The ideal family lives only in posed photos. Reality is jagged and burdened with the past.

The first episode ends on a happy montage of the engagement between the victim, Paul, and Veera, his wife-to-be. The photos and videos create a perfect mirage: a family in perfect Indian clothes, dancing together, celebrating the institution that holds this entire social structure together. Outside of the framed images, the family is full of cracks and splinters: possible murder suspects are the bride-to-be, as well as the victim’s uncle and his son. The victim’s father is accused of being the real culprit by the women in the family at the end since it is his inability to accept his son’s queerness that caused the disasters the characters are reeling from. The mirage of family is only held up by their unspoken promise to each other – that they will keep each other’s secrets. That promise is brought to test under the relentless questioning of the police and the media. There are many kinds of families in this show, all tied together by that same promise: Garundi has a strange but tender sexual and romantic arrangement with his sister-in-law, a truck driver who accidentally hit Liam has a younger apprentice called Toti whom he is attached to. All these relationships become dependent on the upholding of convenient narratives. But inconvenient narratives have

a way of emerging from the fog.

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While this show shows us the shadows of rural and urban Punjab with a sharp look at the cultural underpinnings behind all murders and mysteries, it remains unable to move past the dominant stories of the men on screen. While cultural realities remain stark, the creator of media always has agency in where they point their camera and which stories are highlighted. In Kohrra, we see the endlessly replayed violence of men towards each other, towards women, towards people of lower classes, and towards themselves. While the show points towards the existence of alternate masculinities by showing us a glimpse of queerness, to place that queerness in the keyhole of the mystery is a cop-out. Since the suspense about the mystery must remain, the queerness is hidden from the audience until the last possible minute, and then we are shown a single scene of intimacy between Paul and Liam, at the desperate moment where Liam ends up attacking Paul. Queer cultural commentators have been speaking for years about the futility of only seeing queer characters on screen who end up dying or being viciously killed. Where are our visions of queer and female futures and presents where alternate ways of life thrive on screen, or at least find a way to survive oppressive environments? The answer to the mystery remains unsatisfactory, since instead of a singular culprit, we find the fog has killed two people. The fog in which a bus accidentally hit Liam after he killed his lover, and the metaphorical fog of outdated and rigid cultural beliefs that made their relationship unviable in the first place.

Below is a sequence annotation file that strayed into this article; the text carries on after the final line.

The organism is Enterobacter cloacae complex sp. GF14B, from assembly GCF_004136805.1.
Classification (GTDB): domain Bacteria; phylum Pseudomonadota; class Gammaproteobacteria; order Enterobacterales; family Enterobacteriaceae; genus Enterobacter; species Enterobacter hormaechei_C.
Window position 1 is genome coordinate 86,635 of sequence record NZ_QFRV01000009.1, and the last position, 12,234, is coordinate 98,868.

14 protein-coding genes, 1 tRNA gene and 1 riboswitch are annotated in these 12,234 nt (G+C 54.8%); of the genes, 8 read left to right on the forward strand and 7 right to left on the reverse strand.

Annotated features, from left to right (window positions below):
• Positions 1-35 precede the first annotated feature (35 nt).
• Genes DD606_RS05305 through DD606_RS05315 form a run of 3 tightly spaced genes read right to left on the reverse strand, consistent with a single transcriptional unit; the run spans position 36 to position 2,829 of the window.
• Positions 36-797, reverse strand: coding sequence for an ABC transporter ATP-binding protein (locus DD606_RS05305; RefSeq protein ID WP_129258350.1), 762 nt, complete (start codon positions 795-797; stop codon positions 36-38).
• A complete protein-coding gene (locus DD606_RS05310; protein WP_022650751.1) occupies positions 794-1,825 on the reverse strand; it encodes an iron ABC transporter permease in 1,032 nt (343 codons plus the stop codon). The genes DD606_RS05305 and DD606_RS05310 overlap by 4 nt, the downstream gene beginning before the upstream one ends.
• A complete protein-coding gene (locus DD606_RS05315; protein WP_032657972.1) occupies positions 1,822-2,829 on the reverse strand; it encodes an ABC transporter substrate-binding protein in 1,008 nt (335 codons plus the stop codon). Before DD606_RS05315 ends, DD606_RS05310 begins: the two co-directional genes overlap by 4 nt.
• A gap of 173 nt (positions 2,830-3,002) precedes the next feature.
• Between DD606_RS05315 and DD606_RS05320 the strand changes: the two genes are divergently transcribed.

Almost as soon as the dead body is discovered at the start of the show, the media arrives, frothing at the mouth. Everything in this day and age is for an audience. This is a story about violence and intimacy, touch and desire, as much as it is about witnessing, both public and private. The media crowd is so thick it conceals the father of the victim, but Balbir Singh and the audience are both compelled to hear the father’s screams of pain when he finds out. It is often Balbir Singh’s role through the movie to witness the pain of families dealing with loss and uncertainty – and know that he has been tasked with fixing this pain by discovering the cause of it, and by preventing such future pain. But he is hardly equipped to take on this task. Sudip Sharma, the creator of the show, has been exploring in multiple shows the liminal space between society and lawlessness that policemen inhabit. He calls them “fascinating characters sitting on the cusp of crime and civilization.” But they are rooted staunchly in the society they are brought up in, and their prejudices determine what kind of justice they are able to enact.